Easton vs. Demarini

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  • Topic: Baseball, Baseball bat, Hillerich & Bradsby
  • Pages : 2 (697 words )
  • Download(s) : 1627
  • Published : May 18, 2011
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Brandon Baeckel
12/2/10
Mr. Moore

Easton Baseball Bats vs. Demarini Baseball Bats

Ever since the invention of the metal bat, creators have been perfecting the specific ingredients to it in order to create the best performance possible for an athlete. Over the past decade, two particular brands of baseball bats have revolutionized the way that players hit the baseball and perform at high levels. The common brands for baseball players are the Demarini and Easton brand baseball bats. Not only are both baseball bats reliable, they also perform at the highest level to create exemplary satisfaction. But an argument remains for both bats; which is the most reliable, which bat is the most effective on the field, and which bat do the players prefer the most? The elements of these particular brands are corresponding in a way to create an exceptional evaluation, but based on overall performance and player nostalgia the Easton bat has the upper hand.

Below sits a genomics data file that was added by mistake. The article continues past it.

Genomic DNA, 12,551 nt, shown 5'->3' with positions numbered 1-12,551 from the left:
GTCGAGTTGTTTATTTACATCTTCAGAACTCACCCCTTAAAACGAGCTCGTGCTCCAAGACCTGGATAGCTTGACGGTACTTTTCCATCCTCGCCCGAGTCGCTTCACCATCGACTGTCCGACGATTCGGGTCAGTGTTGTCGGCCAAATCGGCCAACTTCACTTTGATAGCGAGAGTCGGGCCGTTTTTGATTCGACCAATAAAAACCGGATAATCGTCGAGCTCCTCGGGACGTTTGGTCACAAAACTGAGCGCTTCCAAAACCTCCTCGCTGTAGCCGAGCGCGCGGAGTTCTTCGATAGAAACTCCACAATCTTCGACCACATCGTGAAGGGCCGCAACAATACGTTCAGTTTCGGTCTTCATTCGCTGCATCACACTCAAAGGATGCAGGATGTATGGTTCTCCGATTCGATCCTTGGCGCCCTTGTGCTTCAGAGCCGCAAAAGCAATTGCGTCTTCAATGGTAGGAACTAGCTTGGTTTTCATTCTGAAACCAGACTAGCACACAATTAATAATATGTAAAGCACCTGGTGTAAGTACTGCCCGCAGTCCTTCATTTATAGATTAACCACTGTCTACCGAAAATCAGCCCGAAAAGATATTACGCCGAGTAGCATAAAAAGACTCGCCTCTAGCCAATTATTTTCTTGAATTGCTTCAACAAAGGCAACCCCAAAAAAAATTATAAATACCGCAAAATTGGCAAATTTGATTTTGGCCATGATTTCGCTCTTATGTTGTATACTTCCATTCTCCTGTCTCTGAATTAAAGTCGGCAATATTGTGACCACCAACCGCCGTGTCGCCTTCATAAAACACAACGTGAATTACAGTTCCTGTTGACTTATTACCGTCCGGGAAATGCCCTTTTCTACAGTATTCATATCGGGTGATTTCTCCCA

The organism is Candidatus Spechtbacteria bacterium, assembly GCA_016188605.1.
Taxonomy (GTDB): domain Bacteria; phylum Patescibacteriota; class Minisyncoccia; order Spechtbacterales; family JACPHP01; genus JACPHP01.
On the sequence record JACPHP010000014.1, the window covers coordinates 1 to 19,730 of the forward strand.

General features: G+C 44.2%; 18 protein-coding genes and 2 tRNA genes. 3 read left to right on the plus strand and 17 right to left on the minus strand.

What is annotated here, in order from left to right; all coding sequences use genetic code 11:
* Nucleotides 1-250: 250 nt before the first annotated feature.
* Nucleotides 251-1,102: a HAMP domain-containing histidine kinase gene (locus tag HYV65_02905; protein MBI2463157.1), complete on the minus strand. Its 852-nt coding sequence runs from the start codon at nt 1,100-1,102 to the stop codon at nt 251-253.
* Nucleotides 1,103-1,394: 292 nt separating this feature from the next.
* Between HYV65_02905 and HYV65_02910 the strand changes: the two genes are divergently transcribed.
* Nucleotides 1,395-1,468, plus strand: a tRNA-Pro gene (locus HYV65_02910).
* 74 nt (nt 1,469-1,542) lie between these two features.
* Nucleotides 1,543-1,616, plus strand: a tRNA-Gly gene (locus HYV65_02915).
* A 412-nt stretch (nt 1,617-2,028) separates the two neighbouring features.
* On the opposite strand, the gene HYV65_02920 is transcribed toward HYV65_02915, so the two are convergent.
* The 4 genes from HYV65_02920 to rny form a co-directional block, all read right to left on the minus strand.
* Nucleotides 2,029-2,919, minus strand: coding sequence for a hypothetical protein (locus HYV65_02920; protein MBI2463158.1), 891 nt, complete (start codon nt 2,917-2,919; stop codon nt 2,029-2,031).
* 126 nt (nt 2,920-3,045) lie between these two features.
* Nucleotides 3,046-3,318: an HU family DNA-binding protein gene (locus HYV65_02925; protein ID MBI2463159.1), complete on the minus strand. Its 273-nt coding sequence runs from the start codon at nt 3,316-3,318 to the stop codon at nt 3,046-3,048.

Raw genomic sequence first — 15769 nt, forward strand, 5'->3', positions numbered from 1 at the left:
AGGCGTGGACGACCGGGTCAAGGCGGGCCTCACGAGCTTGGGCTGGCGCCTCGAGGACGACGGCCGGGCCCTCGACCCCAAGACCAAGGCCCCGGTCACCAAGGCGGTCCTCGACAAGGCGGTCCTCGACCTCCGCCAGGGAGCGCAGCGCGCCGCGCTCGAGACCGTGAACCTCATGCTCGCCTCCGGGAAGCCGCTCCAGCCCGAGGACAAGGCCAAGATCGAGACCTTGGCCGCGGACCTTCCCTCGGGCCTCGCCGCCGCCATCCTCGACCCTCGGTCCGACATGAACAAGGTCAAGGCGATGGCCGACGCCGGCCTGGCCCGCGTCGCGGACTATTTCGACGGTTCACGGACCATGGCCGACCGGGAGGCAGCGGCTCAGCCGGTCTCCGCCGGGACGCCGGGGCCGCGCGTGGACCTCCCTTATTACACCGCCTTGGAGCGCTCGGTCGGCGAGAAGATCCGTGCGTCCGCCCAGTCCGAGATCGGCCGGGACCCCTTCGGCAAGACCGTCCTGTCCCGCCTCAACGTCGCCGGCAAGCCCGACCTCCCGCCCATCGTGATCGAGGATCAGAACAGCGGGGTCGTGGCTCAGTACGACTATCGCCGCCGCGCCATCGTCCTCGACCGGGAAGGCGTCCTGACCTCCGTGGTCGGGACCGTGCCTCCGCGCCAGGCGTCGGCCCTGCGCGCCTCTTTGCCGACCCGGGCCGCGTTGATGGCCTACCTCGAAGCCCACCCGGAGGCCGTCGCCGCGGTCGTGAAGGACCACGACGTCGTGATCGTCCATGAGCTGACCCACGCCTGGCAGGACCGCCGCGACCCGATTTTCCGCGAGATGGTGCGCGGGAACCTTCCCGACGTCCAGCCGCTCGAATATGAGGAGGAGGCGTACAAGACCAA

The Demarini brand of bats was established with the common goal in mind of revolutionizing the feel of the ball off the bat, and ultimately increasing the velocity of the ball off the bat. As a result, the manufacturer conjured the idea of “composite” metal, which is a softer and more flexible metal then the normal aluminum used in bats from the past. The baseball would basically bounce off this new type of bat with higher velocity. The composite idea took off, and soon players all over the world loved the feel of this now material as it struck a baseball. Climactically, the new Demarini bat was a better performer on the baseball field than its counterparts; with the exception of the Easton brand.

As a result to the evolutional upgrade to the Demarini baseball bat, Easton turned the competition up a notch with the creation of stronger, more reliable bats that lasted a player several years of pertinent performance. Demarini bats were known to crack and lose “pop” over time, even with the risk of...
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